Dezeen

Twelve Architects to turn the ruins of Bodmin Jail into a hotel

An abandoned and bat-infested 18th century prison in Cornwall, England, is being turned into a hotel and tourist attraction by Twelve Architects.

The London-based studio was commissioned by Mallino Development to transform Bodmin Jail into destination accommodation forInterstate Europe Hotels, and to re-home the bats that have been roosting in its ruined walls in a bespoke bat-house.

The multimillion pound project will see the Grade-II listed building restored and turned into a 63-bedroom hotel and visitor attraction.

Guests will be able to sleep in the former cells, which will be knocked through to create less cramped sleeping quarters than the prisoners would have enjoyed.

Designed by British engineer John Call and built in 1779, Bodmin Jail was a site of incarceration and execution for almost 150 years until it was closed in 1927. Over 50 public hangings took place at the prison, and the original noose will be displayed as part of a new exhibition being built on site.

With its gruesome past, the jail is unsurprisingly rumoured to be haunted – although lead architect Hannah Baker said she hasn't had any spectral sightings while working on the project. Instead, the biggest challenges have been restoring the ruined and part-demolished building.

"They tried, quite extensively, to blow it up in the 30s to deconstruct it for salvage, but they weren't very successful because it was fairly well built. The walls are about a metre thick externally," she told Dezeen.

The roof was removed and the floors have all decomposed after being exposed to the Cornish elements for so long, but the majority of the structure remains.

"The shape and form of the building is very much as it was," Baker added. "There are a few walls missing so we are reconstructing those using brick rather than stone, then rendering over the top of it, so it's a really clear intervention between the old and the new."

Twelve Architects will rebuild the roof with glass, so that the interior of the atrium is less dark and foreboding than it would have been in its previous incarnation. Internally the architects have found it difficult to figure out the exact original layout of the building.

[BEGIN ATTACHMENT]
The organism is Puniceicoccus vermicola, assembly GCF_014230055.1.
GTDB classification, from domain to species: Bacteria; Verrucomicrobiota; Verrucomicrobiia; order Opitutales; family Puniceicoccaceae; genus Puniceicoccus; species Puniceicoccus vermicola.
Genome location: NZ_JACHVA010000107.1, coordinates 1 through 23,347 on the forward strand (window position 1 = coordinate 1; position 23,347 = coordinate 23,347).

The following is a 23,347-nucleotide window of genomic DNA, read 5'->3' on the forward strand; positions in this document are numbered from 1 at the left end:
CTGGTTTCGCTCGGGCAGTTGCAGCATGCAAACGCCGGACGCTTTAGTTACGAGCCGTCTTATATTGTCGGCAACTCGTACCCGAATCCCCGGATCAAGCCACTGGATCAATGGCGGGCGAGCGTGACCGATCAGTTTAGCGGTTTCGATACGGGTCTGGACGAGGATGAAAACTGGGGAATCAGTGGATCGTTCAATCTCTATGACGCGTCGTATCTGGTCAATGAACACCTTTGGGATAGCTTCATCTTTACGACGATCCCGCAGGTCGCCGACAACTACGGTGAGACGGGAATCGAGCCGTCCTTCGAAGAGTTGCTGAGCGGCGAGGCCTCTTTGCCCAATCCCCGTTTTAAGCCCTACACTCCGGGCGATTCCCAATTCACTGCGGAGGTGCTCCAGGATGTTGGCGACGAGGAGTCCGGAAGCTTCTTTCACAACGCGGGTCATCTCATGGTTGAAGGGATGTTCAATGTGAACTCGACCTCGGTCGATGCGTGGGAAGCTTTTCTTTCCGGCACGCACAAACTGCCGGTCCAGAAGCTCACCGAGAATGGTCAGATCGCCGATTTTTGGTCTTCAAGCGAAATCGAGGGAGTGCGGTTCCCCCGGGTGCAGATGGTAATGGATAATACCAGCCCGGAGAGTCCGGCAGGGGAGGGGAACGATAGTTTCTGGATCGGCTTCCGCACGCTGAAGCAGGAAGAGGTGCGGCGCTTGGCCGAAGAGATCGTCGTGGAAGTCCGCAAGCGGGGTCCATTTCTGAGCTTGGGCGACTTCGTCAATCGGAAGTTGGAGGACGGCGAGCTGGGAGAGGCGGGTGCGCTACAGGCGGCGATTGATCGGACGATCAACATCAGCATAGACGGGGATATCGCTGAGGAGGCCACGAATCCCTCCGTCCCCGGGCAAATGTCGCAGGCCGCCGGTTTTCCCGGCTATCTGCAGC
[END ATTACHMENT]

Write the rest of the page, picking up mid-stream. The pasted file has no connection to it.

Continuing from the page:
"There is some information, but it's not readily available because it's quite hard to get hold of prison plans," explained Baker.

The bat population, that had taken up residence, is also a complicating factor in the renovation. Up to nine species of bat, including Greater and Lesser Horseshoes and the miniature Pipistrelles, have been using the ruins as mating and roosting sites.

"We've had to work really hard with our ecologists to time the work so that we don't disturb the bats," founder of Twelve Architects Matt Cartwright told Dezeen.

"It's an amazing ecosystem. When we cleaned the building out you have to be careful because the bats actually hibernate behind the plaster on the walls," he said.

"So every cell that was cleaned we had an ecologist in the room overseeing the work and when they found a bat we had to stop and leave until they stopped hibernating. It's been a real challenge."

Once awake, the bats will be relocated to a purpose built "bat bungalow" nearby that's will be fitted out with various nesting options.

The hotel and attraction is due to open in 2019.

Twelve Architects are currently working on another project for somewhat larger flying objects – the redesign of Novy Urengoy Airportairport Russia's north-west Siberia.

Other architects converting prisons into more enlightened spaces include Deborah Berke Partners, who are turning a former correctional facility into a centre for women's rights.

Images courtesy of Twelve Architects.